Colchicine Hastens Resolution and Reduces Recurrence After First Attack of Acute Pericarditis

EBM Focus - Volume 8, Issue 43

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Reference: (N Engl J Med 2013 Oct 17;369(16):1522) (level 1 [likely reliable] evidence)

The first attack of acute pericarditis often has a viral cause, while recurrent disease is theorized to be immune-mediated. Colchicine has been shown to speed recovery and reduce the risk of further recurrence in patients with recurrent pericarditis (Ann Intern Med 2011 Oct 4;155(7):409), but its efficacy for the first attack of acute pericarditis has not been previously established. The ICAP trial compared colchicine vs. placebo in 240 patients with a first episode of acute pericarditis.

Patients (mean age 52 years) with their first episode of acute pericarditis were randomized to colchicine 0.5 mg (twice daily if > 70 kg [154.3 lbs] or once daily if ≤ 70 kg) vs. placebo for 3 months. All patients also had conventional treatment with aspirin or ibuprofen for 3-4 weeks, or prednisone for patients with contraindications for NSAIDs. The primary outcome was incessant or recurrent pericarditis during follow-up. Incessant disease was defined as persistent symptoms or no symptom-free period > 6 weeks. Recurrent disease was defined as a second episode of pericarditis following a symptom-free period > 6 weeks.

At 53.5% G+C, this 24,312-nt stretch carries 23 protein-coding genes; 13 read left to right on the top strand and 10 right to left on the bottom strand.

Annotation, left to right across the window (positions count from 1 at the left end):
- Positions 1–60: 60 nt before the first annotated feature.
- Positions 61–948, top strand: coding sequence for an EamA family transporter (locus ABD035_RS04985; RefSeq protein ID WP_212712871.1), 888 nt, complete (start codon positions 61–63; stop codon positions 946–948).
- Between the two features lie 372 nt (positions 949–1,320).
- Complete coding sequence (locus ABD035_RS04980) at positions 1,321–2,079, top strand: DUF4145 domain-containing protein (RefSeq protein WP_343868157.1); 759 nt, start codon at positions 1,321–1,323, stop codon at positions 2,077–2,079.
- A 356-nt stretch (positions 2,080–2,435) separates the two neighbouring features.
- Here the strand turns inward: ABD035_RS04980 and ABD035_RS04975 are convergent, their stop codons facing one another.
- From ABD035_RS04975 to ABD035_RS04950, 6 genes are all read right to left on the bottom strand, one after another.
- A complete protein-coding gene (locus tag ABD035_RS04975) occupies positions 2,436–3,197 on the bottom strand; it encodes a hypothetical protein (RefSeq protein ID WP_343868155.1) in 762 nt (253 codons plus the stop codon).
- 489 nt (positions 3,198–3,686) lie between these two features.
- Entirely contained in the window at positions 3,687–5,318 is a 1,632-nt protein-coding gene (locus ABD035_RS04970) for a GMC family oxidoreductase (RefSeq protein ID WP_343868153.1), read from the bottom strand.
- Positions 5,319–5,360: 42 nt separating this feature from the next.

Mean follow-up was 22 months. The incidence of incessant or recurrent pericarditis was 16.7% with colchicine vs. 37.5% with placebo (p <0.001, NNT 5), and remission rates at 1 week were 85% with colchicine vs. 58.3% with placebo (p < 0.001, NNT 4). Colchicine was also associated with reduced persistence of symptoms at 72 hours (19.2% vs. 40%, p = 0.001, NNT 5), and reduced risk of pericarditis-related hospitalization during follow-up (5% vs. 14.2%, p < 0.001, NNT 4). There were no significant differences in rates of adverse events, and no serious adverse events occurred in either group.

For more information, see the Acute pericarditis and Colchicine topics in DynaMed.